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Cablegate: Mozambique Incsr Part Ii Submission - Money

This record is a partial extract of the original cable. The full text of the original cable is not available.

UNCLAS SECTION 01 OF 02 MAPUTO 001755

SIPDIS
STATE FOR INL, AF/S, AF/RSA
JUSTICE FOR OIA, AFMLS
TREASURY FOR FINCEN
E.O. 12958: N/A
TAGS: EFIN KCRM PTER SNAR PGOV MZ KCOR
SUBJECT: MOZAMBIQUE INCSR PART II SUBMISSION - MONEY
LAUNDERING AND FINANCIAL CRIMES

REF: A) STATE 324347

B) STATE 328024

1. Per ref A, below is post's submission for 2003-2004
INCSR, Part II:
Mozambique is not a regional financial center. Money
laundering in Mozambique is related to bank fraud and
corruption. Lax oversight and weak banking regulations make
Mozambique's financial institutions vulnerable to money
laundering. The proceeds of stolen vehicles sales, narcotics-
trafficking, prostitution, trafficking in persons, arms
trafficking, and contraband smuggling are laundered through
Mozambique's financial institutions. Mozambique's non-bank
financial sector, primarily comprised of exchange houses, is
considered highly susceptible to money laundering.
IN OCTOBER 2003, A MAJOR MAPUTO EXCHANGE HOUSE, UNICAMBIOS,
WAS ORDERED CLOSED BY THE FINANCE MINISTER AT THE
RECOMMENDATION OF THE CENTRAL BANK OF MOZAMBIQUE. THE
CONVICTION OF SIX DEFENDANTS ON THE CARDOSO MURDER TRAIL IN
JANUARY 2003 AND THE OPENING OF THE RELATED BCM BANK FRAUD
TRAIL IN DECEMBER 2003 HAVE GREATLY INCREASED PUBLIC
AWARENESS OF CORRUPTION AND FINANCIAL CRIMES. THE MURDER OF
JOURNALIST CARLOS CARDOSO IN 2000 WAS DUE TO HIS
INVESTIGATIONS INTO THE 1996 BCM BANK FRAUD AND THE
DEFENDANTS IN BOTH TRAILS HAVE IMPLICATED BANKING OFFICIALS
IN ILLEGAL ACTIVITIES INVOLVING LARGE AMOUNT OF CASH.
Mozambique's National Assembly passed an anti-money
laundering law in December 2001, which was ratified by the
Council of Ministers on February 5, 2002. As of the end of
2003, however, implementing regulations had not been
promulgated. The law extends the crime of money laundering
to encompass predicate offenses beyond narcotics-trafficking
to most other serious crimes. The law also allows for asset
seizure and forfeiture and requires financial institutions
to verify the identity of their customers, keep transaction
records for at least 15 years, and report suspicious
transactions. The law protects employees of financial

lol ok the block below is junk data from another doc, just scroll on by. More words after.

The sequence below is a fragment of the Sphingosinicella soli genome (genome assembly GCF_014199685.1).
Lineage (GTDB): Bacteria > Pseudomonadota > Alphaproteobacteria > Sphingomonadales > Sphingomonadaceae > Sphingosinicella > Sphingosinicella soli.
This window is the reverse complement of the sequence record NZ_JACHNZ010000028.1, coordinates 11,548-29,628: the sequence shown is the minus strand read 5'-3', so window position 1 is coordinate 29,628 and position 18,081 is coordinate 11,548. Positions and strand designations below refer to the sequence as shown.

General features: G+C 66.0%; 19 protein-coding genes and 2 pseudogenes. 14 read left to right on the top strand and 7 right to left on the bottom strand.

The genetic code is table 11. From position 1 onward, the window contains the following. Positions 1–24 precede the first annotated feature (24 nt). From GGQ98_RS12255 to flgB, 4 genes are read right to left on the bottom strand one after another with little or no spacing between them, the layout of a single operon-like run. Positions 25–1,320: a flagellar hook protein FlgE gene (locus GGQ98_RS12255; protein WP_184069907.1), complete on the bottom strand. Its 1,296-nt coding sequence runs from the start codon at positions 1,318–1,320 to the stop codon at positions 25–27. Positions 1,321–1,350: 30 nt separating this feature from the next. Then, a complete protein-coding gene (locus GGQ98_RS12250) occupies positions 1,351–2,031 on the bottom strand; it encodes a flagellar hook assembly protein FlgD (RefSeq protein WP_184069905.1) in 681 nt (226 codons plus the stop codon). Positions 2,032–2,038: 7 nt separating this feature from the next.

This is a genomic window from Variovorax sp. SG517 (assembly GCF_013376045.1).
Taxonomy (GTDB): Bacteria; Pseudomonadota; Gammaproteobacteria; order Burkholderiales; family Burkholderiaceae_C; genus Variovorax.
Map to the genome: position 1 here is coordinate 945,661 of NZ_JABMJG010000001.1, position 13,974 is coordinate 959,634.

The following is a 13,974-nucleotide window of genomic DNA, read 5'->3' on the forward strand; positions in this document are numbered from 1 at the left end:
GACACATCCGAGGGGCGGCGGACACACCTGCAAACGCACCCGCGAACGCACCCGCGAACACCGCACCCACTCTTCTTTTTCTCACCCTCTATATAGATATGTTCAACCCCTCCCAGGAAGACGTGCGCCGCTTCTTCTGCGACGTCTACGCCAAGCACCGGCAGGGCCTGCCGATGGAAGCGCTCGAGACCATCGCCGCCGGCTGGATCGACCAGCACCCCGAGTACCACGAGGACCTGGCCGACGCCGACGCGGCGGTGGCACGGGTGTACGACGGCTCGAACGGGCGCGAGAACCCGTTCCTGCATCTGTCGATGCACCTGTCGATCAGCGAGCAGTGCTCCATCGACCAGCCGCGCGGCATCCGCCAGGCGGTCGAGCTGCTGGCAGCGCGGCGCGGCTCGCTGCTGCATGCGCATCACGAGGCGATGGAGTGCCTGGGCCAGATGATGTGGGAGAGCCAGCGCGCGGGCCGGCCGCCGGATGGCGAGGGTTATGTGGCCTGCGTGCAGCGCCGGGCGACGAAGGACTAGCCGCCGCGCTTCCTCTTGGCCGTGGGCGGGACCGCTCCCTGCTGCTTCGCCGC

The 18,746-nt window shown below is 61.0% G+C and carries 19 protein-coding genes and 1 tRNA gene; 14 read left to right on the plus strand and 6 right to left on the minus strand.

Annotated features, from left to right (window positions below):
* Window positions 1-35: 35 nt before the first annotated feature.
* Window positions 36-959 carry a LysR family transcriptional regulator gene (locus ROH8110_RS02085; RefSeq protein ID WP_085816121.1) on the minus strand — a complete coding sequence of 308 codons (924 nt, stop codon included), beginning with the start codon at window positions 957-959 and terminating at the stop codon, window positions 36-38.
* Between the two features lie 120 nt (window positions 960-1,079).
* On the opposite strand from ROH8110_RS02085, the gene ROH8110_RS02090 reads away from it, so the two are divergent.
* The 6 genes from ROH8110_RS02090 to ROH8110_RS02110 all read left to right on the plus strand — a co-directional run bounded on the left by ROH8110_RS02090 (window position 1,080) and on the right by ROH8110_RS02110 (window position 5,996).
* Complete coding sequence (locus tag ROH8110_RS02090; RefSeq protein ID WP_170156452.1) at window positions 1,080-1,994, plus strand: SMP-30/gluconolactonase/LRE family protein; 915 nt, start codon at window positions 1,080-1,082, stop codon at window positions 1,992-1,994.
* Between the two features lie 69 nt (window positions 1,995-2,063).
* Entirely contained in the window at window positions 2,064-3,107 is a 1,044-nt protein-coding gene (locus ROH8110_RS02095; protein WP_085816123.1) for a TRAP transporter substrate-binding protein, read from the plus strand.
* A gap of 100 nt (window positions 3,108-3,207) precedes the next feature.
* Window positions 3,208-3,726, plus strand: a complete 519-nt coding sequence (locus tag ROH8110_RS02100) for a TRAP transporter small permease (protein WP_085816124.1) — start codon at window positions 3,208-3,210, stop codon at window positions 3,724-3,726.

institutions who cooperate with money laundering
investigations and exempts such cooperation from bank and
professional secrecy rules. The law also contains "banker
negligence" provisions, which hold individual bankers
responsible for money laundering.
Bankers have the right to refuse service to anyone who
refuses to identify the beneficiary of an account. Judicial
authorities are given the right to request account
information from financial institutions and to gain access
to computer records from banks, individuals, and companies
that are suspicious. Judicial authorities also have the
right to authorize the tapping of phone conversations as
part of financial investigations.
IN OCTOBER 2003, THE NATIONAL ASSEMBLY PASSED THE ANTI-
CORRUPTION LAW. THE LEGISLATION AIMS TO FIGHT CORRUPTION IN
GOVERNMENT OFFICES, AND ALSO IN HOSPITALS, SCHOOLS, AND THE
POLICE. THE LAW PROVIDES MORE PROTECTION FOR WHISTLE-BLOWERS
AND MODIFIES A KEY PROVISION ON REQUESTS FOR PERMITS. THE
LAW COVERS OFFICIALS WORKING FOR GOVERNMENT ENTITIES,
PUBLICLY-OWNED COMPANIES, AND PRIVATE COMPANIES WITH STATE
CONTRACTS OR THE STATE AS THE MAJORITY SHAREHOLDER. THE
MAXIMUM SENTENCE FOR SOLICITING BRIBES IS NOW RAISED TO
EIGHT YEARS. AUDITORS WILL BE OBLIGED TO REPORT SIGNS OF
CORRUPT PRACTICES TO THE ATTORNEY GENERAL'S ANTI-CORRUPTION
UNIT, OR FACE A FINE OF UP TO $84,000.
The government's inter-ministerial working group dealing
with money laundering, terrorist finance, and other
financial crimes was reorganized in the last quarter of
2003. Its leadership has been shifted from the Interior
Ministry to the Central Bank, and also includes
participation by the Ministries of Finance, Foreign Affairs,
and Justice.
Customs regulations require those entering or leaving the
country with foreign currency or negotiable instruments in
amounts greater than $5,000 to file a report with Customs.
Taking local currency out of the country is prohibited.
The Government of Mozambique (GOM) has the authority to
freeze and seize assets related to terrorist financing. The
GOM has circulated the list of terrorist individuals and
entities designated by the UN 1267 Sanctions Committee, as
well as the list of Specially Designated Global Terrorists
designated by the United States pursuant to E.O. 13224.
Mozambique is a member of the Eastern and Southern Africa
Anti-Money Laundering Group, a FATF-style regional body.
Mozambique ratified the UN International Convention for the
Suppression of the Financing of Terrorism in January 2003.
Mozambique is a party to the 1988 UN Drug Convention. It has
signed, but not yet ratified, the UN Convention against
Transnational Organized Crime, which entered into force in
September 2003.
Mozambique should implement its anti-money laundering law,
establish a Financial Intelligence Unit, and criminalize
terrorist financing.
HANKINS

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